It wouldn’t do for a roller coaster with a name like the Bourbon Street Fireball to have anything less than a hot logo. Alexander Darmstaedter, an experienced designer formerly with Ameripolish, recently stenciled a logo for the ride in Bowie, Maryland. After working for years on stencils and vinyl decals for concrete and other commercial design work, he started his own business, Concrete Art Studio, providing stencils and design services for contractors, and installing special projects himself.
Last year, Darmstaedter, based in Northwest Arkansas, was contacted by a contractor who asked him to create the stencil. This contractor then backed out of the job and handed it over to Darmstaedter and his son, Nicholous, who then installed the large, three-layer multicolor stencil at the entrance for the Fireball. Darmstaedter likes Ameripolish dye, but in this case he chose SS DYEnamic exterior/interior (manufactured by SurfKoat) because it had a more of a color selection and much less residual dye to clean off. He applied SS Supreme 2500 Plus clear sealer over the top.
The stencil was a challenging project. At 15 feet across and involving eight colors, the stencil had to be applied in five layers. Because of the size of the cutting machine Darmstaedter uses, he had to cut up to six pieces for each layer of the stencil. “I was working with 22 4-by-8-foot pieces of stencil, and I had to make sure all the pieces would line up with each other in the end,” he says. Not only that, the work was done in the middle of June. “It was 100 degrees out there!” Darmstaedter says.
Six Flags placed a brand new circular piece of concrete where the logo would go. It cured for a month, then was ground to 400 grit. The park built an 8-foot-tall plywood wall around the concrete circle to keep the prying eyes and feet of the public off the project while the installation took place. That heated things up even more. “It was so hot in there,” he recalls. “It was like a sauna. I don’t think I’ve ever sweated so much in my life.”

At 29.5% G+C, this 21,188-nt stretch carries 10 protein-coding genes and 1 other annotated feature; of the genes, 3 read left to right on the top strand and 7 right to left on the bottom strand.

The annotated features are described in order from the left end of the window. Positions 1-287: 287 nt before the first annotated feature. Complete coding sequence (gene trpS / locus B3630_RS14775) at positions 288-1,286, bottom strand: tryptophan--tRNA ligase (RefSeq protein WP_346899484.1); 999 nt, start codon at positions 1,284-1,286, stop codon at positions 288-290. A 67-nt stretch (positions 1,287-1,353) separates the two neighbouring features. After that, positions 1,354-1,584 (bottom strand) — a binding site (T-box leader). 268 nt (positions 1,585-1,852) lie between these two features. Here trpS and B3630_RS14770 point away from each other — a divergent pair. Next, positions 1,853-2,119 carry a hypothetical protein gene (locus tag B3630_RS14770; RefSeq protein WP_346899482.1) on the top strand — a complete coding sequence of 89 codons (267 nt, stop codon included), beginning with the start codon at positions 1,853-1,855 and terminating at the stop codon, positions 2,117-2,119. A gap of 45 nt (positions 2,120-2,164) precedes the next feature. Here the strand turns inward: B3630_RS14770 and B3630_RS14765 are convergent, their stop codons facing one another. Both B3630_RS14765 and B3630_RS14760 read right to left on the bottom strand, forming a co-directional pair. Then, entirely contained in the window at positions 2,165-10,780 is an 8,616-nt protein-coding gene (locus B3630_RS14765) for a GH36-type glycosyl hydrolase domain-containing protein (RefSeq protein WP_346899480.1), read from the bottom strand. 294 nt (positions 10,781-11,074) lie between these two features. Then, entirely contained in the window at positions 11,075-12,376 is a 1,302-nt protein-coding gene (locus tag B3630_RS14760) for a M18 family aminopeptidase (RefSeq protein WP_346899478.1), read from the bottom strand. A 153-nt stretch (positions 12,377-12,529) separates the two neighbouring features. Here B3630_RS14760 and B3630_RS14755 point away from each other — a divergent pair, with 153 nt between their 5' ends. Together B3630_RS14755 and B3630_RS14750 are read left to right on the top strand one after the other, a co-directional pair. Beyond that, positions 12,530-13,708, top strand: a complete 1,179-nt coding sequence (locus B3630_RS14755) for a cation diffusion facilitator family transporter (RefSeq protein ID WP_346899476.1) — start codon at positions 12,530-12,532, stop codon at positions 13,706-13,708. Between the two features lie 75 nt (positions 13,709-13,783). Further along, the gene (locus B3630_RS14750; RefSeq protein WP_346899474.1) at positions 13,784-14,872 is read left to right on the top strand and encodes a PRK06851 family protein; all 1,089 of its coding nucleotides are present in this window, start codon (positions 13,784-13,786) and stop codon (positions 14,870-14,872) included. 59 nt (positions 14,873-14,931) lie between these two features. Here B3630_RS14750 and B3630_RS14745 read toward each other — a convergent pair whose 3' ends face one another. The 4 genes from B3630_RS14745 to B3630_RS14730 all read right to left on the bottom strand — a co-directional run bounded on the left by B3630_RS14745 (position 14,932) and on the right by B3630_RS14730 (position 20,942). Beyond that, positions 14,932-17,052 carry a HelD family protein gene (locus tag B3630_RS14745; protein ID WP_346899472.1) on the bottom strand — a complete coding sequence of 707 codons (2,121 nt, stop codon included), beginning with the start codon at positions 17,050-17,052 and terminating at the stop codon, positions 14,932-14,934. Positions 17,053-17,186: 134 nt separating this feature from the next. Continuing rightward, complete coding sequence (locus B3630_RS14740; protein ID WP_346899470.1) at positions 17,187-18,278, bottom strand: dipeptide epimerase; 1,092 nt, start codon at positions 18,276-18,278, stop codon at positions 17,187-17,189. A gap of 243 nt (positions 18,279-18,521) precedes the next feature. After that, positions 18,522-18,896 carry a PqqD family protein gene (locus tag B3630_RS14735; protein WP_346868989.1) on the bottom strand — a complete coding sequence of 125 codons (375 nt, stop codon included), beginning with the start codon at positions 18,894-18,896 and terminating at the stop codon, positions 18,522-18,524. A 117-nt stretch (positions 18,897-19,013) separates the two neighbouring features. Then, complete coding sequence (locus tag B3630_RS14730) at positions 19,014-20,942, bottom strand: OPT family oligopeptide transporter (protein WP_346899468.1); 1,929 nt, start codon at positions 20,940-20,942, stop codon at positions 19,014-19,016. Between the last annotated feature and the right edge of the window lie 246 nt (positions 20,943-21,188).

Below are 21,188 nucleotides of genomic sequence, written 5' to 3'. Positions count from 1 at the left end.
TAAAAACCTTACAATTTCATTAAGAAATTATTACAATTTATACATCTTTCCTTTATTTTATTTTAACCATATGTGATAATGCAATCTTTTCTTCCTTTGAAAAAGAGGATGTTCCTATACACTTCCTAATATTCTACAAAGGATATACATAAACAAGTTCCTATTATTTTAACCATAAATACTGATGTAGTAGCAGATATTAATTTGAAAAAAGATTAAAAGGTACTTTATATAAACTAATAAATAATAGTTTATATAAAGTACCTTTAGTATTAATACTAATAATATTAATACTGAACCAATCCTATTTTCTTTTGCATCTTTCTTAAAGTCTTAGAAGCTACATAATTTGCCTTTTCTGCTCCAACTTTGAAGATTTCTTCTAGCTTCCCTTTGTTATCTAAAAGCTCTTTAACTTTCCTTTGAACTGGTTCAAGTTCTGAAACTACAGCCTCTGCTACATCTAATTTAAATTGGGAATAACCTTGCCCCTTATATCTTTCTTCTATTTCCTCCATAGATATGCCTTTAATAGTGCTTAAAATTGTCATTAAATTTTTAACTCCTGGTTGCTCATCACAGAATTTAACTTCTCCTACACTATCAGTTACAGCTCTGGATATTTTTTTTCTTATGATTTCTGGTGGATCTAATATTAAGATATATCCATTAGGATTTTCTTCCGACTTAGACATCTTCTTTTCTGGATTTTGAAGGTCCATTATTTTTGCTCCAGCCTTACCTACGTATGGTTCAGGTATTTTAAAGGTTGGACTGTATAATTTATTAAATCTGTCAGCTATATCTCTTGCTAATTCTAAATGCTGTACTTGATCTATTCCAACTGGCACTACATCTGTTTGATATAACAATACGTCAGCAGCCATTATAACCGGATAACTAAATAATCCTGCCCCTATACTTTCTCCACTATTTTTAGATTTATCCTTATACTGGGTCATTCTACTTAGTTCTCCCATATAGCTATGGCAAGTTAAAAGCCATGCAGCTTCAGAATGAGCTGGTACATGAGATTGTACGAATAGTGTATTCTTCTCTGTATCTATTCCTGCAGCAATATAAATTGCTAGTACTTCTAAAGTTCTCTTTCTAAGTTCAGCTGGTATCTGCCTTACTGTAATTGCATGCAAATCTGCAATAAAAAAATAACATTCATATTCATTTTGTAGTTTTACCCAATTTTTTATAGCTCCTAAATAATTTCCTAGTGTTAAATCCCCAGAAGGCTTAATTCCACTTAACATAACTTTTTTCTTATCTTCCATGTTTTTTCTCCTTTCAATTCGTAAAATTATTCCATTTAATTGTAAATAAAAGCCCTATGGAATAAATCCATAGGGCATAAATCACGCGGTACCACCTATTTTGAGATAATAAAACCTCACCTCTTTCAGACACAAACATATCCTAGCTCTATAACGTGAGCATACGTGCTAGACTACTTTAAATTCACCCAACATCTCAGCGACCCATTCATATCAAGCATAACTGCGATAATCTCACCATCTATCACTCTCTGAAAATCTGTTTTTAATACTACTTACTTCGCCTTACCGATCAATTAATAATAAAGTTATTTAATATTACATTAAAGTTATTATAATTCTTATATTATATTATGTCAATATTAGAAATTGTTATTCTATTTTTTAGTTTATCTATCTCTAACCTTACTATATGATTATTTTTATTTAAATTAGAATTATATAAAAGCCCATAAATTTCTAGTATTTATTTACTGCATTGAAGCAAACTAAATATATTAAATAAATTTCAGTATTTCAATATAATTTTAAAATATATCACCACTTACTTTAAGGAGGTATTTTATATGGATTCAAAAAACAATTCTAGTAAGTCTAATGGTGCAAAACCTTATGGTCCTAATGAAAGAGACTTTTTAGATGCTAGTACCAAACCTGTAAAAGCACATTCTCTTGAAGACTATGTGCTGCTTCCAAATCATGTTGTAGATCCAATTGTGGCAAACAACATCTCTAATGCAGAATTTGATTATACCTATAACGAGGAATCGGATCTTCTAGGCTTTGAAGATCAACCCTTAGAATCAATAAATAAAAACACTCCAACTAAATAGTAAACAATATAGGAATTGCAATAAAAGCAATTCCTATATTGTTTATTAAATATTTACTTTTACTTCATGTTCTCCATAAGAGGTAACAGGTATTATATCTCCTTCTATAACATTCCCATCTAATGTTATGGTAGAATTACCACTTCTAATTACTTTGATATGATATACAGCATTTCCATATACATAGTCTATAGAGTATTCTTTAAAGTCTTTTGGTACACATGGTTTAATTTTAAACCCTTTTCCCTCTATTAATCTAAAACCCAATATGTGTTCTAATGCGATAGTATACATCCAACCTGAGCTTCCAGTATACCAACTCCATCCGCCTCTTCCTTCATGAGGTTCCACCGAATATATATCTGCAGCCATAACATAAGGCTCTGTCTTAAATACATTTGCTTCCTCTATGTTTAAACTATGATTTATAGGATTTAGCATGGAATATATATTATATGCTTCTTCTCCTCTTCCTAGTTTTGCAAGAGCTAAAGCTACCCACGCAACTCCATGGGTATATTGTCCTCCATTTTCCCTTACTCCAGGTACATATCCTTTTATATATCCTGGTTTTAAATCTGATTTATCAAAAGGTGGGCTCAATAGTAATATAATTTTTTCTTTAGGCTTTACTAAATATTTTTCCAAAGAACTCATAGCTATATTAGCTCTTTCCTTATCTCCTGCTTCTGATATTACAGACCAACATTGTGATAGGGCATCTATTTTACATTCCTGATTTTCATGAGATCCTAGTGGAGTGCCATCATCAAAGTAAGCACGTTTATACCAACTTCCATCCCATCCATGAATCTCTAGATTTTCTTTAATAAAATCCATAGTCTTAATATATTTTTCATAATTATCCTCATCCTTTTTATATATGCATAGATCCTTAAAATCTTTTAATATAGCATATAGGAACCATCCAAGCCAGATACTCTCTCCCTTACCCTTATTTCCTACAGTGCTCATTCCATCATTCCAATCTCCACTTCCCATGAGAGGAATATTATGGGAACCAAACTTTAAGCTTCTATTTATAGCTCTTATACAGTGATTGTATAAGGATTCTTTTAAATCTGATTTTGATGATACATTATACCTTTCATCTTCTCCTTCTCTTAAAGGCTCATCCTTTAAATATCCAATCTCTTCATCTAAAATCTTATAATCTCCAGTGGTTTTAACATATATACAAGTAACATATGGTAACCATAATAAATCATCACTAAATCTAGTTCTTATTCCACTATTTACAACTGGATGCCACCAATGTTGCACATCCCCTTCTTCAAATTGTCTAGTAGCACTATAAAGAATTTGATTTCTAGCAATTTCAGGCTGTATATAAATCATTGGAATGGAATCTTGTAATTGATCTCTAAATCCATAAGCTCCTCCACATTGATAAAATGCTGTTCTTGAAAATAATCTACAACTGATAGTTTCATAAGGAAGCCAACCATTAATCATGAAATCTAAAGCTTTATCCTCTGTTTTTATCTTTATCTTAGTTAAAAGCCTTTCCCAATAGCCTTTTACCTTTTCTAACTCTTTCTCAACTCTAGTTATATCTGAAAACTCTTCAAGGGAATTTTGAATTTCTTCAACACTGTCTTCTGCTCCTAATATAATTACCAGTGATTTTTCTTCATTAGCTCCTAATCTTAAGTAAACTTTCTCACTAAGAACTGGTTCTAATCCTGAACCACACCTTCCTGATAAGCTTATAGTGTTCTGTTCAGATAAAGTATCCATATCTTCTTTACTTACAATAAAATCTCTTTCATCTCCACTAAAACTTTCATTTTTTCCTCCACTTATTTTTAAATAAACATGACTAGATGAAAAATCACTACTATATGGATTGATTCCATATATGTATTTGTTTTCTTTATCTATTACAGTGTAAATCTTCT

Luckily, the stencil took only two days to apply, but heat was not Darmstaedter’s only problem. It rained the first night, big time. “The main part of the design was done the first day, but for it to be protected, we had to put a clear coat on the top, and you can’t just roll it on,” he explains. “You have to spray it on, otherwise it’ll smear the dye underneath.”
Darmstaedter was able to apply enough clear coat to protect the design for the night. To keep out the water, they covered the circle with tarps. In the morning, the tarps held so much rain the circle looked like a swimming pool.
“The tarps had held enough water that they were bowed all the way down to the floor, almost touching the design,” he says. “We had to poke holes in the tarps and bring big rolling garbage cans in, to let the water drain out, so we could take the tarps off the top. It was kind of an ordeal.”
In the end, all was well, the logo came out beautifully, and Six Flags is very happy. The next several months proved its durability, and the park has initiated internal discussions to plan for more of these concrete logos at the parks in the future.